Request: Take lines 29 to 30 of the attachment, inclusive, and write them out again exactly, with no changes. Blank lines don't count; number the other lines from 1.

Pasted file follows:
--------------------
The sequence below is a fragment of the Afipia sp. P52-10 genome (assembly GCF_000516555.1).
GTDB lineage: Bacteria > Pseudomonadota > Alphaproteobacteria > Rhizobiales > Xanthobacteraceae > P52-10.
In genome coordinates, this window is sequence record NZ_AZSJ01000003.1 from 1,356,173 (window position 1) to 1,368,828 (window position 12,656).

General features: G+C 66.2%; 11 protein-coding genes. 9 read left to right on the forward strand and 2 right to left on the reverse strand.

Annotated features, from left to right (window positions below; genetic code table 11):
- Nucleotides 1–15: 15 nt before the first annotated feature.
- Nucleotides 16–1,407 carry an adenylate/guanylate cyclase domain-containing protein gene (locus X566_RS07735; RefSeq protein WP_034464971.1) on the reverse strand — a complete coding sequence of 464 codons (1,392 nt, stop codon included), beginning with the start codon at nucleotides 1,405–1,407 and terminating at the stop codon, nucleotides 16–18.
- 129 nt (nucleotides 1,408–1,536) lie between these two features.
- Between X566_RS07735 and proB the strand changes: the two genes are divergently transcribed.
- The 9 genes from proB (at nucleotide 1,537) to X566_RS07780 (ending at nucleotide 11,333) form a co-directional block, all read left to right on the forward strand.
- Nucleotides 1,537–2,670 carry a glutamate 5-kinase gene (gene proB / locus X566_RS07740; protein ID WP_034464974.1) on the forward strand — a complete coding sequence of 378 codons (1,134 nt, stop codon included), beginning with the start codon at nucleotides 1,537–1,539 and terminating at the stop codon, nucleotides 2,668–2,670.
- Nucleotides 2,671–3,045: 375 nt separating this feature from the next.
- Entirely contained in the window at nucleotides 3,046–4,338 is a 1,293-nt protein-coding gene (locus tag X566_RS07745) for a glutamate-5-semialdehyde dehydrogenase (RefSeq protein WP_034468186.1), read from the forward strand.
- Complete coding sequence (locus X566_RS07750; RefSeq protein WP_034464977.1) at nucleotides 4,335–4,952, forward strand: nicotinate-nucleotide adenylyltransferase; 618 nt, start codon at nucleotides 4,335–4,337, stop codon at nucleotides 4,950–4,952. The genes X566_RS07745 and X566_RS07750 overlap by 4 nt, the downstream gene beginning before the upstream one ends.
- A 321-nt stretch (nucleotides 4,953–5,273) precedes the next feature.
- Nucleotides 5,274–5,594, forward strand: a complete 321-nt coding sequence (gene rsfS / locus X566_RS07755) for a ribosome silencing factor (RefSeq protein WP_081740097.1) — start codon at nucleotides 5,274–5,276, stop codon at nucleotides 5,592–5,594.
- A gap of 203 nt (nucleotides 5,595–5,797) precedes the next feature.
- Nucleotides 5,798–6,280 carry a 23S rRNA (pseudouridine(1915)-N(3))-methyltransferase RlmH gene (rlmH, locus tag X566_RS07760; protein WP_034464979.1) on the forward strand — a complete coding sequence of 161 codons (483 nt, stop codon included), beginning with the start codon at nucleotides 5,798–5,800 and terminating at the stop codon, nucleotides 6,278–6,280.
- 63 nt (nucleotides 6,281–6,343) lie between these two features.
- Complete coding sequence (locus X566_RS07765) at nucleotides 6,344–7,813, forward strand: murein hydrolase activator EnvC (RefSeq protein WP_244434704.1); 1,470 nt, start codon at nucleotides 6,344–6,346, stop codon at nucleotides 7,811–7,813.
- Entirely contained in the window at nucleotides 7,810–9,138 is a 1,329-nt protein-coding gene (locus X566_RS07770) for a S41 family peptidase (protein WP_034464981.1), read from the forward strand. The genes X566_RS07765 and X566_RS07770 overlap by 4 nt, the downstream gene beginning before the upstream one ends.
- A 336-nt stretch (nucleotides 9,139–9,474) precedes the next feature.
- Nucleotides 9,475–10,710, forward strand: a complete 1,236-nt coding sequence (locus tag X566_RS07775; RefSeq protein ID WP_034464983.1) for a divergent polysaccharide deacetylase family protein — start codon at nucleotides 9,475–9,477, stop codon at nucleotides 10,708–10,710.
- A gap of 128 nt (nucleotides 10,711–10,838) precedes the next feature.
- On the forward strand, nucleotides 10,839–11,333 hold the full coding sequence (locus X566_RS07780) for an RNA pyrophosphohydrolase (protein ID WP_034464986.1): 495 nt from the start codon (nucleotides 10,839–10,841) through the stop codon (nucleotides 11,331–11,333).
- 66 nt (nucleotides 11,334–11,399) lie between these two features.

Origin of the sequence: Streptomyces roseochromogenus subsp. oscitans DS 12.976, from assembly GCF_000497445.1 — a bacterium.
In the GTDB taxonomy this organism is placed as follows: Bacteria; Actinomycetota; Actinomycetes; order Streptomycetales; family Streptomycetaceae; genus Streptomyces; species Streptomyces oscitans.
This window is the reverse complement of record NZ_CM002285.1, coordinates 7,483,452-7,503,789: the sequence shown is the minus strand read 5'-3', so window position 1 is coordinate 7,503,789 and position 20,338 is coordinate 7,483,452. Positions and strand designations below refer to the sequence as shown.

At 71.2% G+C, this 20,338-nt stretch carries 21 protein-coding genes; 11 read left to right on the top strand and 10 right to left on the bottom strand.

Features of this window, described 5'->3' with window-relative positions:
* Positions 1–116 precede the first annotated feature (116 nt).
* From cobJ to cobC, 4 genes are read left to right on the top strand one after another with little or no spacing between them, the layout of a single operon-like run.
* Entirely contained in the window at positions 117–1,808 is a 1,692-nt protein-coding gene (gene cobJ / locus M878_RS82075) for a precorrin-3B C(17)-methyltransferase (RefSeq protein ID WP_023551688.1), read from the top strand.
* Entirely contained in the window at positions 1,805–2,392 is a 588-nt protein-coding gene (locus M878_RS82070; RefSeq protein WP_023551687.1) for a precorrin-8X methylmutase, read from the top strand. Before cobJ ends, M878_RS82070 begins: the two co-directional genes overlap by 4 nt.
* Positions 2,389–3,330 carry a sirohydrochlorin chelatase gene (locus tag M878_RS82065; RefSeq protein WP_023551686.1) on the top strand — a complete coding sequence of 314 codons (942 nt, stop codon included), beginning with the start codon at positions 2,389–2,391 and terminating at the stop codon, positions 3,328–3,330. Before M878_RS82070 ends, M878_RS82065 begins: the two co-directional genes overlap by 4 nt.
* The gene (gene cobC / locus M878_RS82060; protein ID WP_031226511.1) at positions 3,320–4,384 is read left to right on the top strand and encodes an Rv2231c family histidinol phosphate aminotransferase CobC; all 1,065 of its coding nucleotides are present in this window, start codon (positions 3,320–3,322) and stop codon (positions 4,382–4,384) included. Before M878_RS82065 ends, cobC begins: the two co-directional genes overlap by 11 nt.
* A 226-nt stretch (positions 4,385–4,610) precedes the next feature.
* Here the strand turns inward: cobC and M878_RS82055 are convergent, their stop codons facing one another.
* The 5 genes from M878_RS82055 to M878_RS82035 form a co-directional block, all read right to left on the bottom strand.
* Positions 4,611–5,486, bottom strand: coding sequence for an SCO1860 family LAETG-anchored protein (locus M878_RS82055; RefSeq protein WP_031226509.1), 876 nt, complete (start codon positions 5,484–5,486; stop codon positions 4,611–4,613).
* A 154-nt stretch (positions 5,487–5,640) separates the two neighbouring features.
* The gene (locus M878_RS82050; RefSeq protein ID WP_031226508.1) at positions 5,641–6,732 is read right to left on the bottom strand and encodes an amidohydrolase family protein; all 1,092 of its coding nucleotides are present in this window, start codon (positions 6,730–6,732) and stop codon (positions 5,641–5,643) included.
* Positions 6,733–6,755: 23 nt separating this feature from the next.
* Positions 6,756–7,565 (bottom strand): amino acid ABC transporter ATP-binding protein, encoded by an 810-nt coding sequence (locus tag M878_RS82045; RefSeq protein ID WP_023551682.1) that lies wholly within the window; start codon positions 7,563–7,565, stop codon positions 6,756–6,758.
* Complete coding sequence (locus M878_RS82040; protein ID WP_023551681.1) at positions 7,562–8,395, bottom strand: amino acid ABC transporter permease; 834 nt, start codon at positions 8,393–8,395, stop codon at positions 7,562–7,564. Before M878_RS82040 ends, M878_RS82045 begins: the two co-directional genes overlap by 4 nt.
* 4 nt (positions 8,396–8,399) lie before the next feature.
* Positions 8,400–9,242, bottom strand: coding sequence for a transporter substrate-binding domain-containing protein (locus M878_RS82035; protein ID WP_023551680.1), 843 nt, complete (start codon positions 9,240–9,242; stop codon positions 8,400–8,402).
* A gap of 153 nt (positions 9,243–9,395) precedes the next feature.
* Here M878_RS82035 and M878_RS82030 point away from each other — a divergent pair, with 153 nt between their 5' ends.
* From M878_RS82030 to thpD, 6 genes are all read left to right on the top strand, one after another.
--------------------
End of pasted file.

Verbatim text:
This window is the reverse complement of record NZ_CM002285.1, coordinates 7,483,452-7,503,789: the sequence shown is the minus strand read 5'-3', so window position 1 is coordinate 7,503,789 and position 20,338 is coordinate 7,483,452. Positions and strand designations below refer to the sequence as shown.

At 71.2% G+C, this 20,338-nt stretch carries 21 protein-coding genes; 11 read left to right on the top strand and 10 right to left on the bottom strand.